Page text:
“I lift up my eyes to the hills – from where will my help come?” (Psalm 121) This line from the Bible has always made me think of the cavalry swooping down over a ridge in some old western movie, bugles blaring and standards waving.
“My help comes from the Lord, who made heaven and earth,” is the response the Psalm gives us. No word on the cavalry.
One of my biggest problems with “self-help” is the reliance on the word “self”. There’s one big “should” there – we should pull ourselves up by our own bootstraps, forge our own path, fly solo, hoe our own row and, as Fleetwood Mac so succinctly put it, “go our own way.” It’s as if asking for help is revealing a giant weakness.
What’s the benefit of flying solo? Control, yes. And self-determination. Another good one: you don’t have to share your toys. When you are on your own no one else’s opinion matters… no one can tell you you’re wrong. No one can hurt you by rejecting your ideas.
Flying solo is a way of protecting yourself. Or, in the words of another pop song, “I am a rock, I am an island. I’ve built walls, A fortress deep and mighty that none may penetrate. I have no need of friendship; friendship causes pain. It’s laughter and it’s loving I disdain. I am a rock, I am an island.” (See? All those afternoons singing into my hairbrush have really paid off. And to think my parents worried about my future!)
I have seen so many women stop asking their husbands for help, especially when they have decided to step back from careers to focus on parenting. It’s as if these women feel they have to justify their decision by doing everything themselves. As a result, they feel lonely, overwhelmed, stressed out and alienated from their spouse. They have created a situation where they cannot ask for exactly what they need – help. And marriages suffer.
Gary Zukav wrote a challenging little book called The Seat of the Soul. Parts of the book are what my late cousin Libby would have called “woo-woo”, but his definition of relationship is right on: “individuals joined in equality for the purpose of spiritual growth.” What a marvelous way to phrase it.
If I am your friend, or your spouse, I am an individual committed to your spiritual growth. I truly want the best for you. I want you to grow. I want you to evolve, regardless of what that means for me.
However. The equals thing and the pursuit of growth thing may not be what you’ve got going on. If that’s the case, maybe the reason you two don’t ask for help is because you really don’t want growth. Deep inside you think that if you grow you might change or your partner might change. They might not like you. You may not like them. You might leave. Or they might. That’s scary. So you don’t ask for help because you don’t want to be abandoned. You’re afraid that asking for help will reveal flaws in your relationship that may be too big to handle, so you don’t ask. Sound at all familiar?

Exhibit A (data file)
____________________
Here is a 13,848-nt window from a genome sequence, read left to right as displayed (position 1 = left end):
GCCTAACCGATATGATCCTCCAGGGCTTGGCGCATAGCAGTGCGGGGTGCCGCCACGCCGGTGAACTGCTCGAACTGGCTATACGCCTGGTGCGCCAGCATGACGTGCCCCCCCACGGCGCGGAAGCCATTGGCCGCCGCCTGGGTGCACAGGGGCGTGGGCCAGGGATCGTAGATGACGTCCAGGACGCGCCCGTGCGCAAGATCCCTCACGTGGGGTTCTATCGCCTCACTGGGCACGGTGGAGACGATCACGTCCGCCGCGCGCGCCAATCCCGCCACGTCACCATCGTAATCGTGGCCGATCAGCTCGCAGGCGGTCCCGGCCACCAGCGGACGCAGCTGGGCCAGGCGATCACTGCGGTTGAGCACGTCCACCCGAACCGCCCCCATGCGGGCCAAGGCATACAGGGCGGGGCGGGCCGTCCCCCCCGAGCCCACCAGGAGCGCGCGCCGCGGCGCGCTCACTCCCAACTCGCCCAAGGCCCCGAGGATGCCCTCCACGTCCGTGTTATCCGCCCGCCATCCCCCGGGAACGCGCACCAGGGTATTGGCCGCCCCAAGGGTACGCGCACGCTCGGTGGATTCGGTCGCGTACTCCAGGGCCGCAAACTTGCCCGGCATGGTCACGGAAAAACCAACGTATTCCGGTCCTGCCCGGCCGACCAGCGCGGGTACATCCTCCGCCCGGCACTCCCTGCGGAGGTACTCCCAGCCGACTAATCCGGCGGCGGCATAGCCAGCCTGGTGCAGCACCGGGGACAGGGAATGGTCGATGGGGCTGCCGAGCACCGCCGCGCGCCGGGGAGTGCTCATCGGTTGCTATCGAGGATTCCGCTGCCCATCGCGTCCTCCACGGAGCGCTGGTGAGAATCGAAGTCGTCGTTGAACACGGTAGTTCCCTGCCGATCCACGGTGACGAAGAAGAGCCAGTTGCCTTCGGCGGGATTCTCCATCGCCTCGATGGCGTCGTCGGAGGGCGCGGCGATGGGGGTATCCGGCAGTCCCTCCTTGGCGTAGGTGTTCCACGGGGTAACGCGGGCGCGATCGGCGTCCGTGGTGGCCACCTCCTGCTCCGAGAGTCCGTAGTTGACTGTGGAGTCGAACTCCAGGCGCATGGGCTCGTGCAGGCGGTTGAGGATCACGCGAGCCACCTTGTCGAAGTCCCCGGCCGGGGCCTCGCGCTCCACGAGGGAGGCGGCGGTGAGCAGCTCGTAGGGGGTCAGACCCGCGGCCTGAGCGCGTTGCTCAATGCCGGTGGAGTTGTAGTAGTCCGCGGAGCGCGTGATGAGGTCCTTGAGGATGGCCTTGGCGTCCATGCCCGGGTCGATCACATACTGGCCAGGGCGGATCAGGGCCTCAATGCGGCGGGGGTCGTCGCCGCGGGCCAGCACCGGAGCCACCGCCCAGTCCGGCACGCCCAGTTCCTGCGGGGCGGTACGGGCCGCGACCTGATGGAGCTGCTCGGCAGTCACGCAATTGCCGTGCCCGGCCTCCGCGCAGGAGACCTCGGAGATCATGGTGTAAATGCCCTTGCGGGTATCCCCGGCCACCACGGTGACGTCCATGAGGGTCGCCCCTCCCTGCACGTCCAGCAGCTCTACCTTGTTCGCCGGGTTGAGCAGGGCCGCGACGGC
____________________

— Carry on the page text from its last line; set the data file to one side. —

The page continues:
Let me tell you this: very few relationships are beyond repair — especially if both of you want a more vibrant, loving connection. It is possible to shift away from fear and toward something more — but you may need help to get there.
All you need to do is ask.
If you and I were in the equals-in-pursuit-of-growth kind of relationship/ friendship Gary Zukav describes, I want you to ask me for help. Not so I have a chit I can hold over your head for the rest of your stinkin’ life – but so I can help you, maybe in some small way, pursue your own personal growth.
But, if you want to know the truth, when I help you the real recipient of growth is… me. When I help you, I step out of my self-centered, narcissistic cocoon and focus externally. When I pack boxes with you, or help you with the dishes, or refer you business, or help you finally figure out your relationship with your mother, I put your needs before my own. And that is a great gift you give me. By asking for my help, you allow me to see a bigger world than I usually experience.
Zukav’s book also talks about angels, teachers and guides. This is the place he goes a little more woo-woo.
But when you think about it, it’s not so far out there.
Think about the time you had a baby on one hip, a toddler by the hand, three stuffed shopping bags and a stroller that needed folding before you got on the escalator during the Christmas shopping rush. Who stepped in and helped? Did you say, “Thank you, you’re an angel!” to that guy? You sure could have. How about the woman in your first job who talked with you about suits, pantyhose and office politics? What did she teach you? And the fellow who stopped in the rain and changed your tire? Did he guide you to a moment when you were grateful and humble?
When the Psalm says, “From where will my help come? My help comes from the Lord who made heaven and earth” — remember that each of the examples above are human beings, just like you and me. If humans were indeed made in the divine image, then we all carry a spark of divinity within. You’ve got the spark, I’ve got the spark, he’s got it, she’s got it. Everybody’s got it.
And your help? It comes directly from the divine spark within others.
So it’s OK to ask for help. Think of it this way: you’re doing everyone a favor! You’re appealing to our highest self, and allowing us to grow, and to touch the divine within.
Which is the essence of love. And the opposite of fear.
And not at all weak.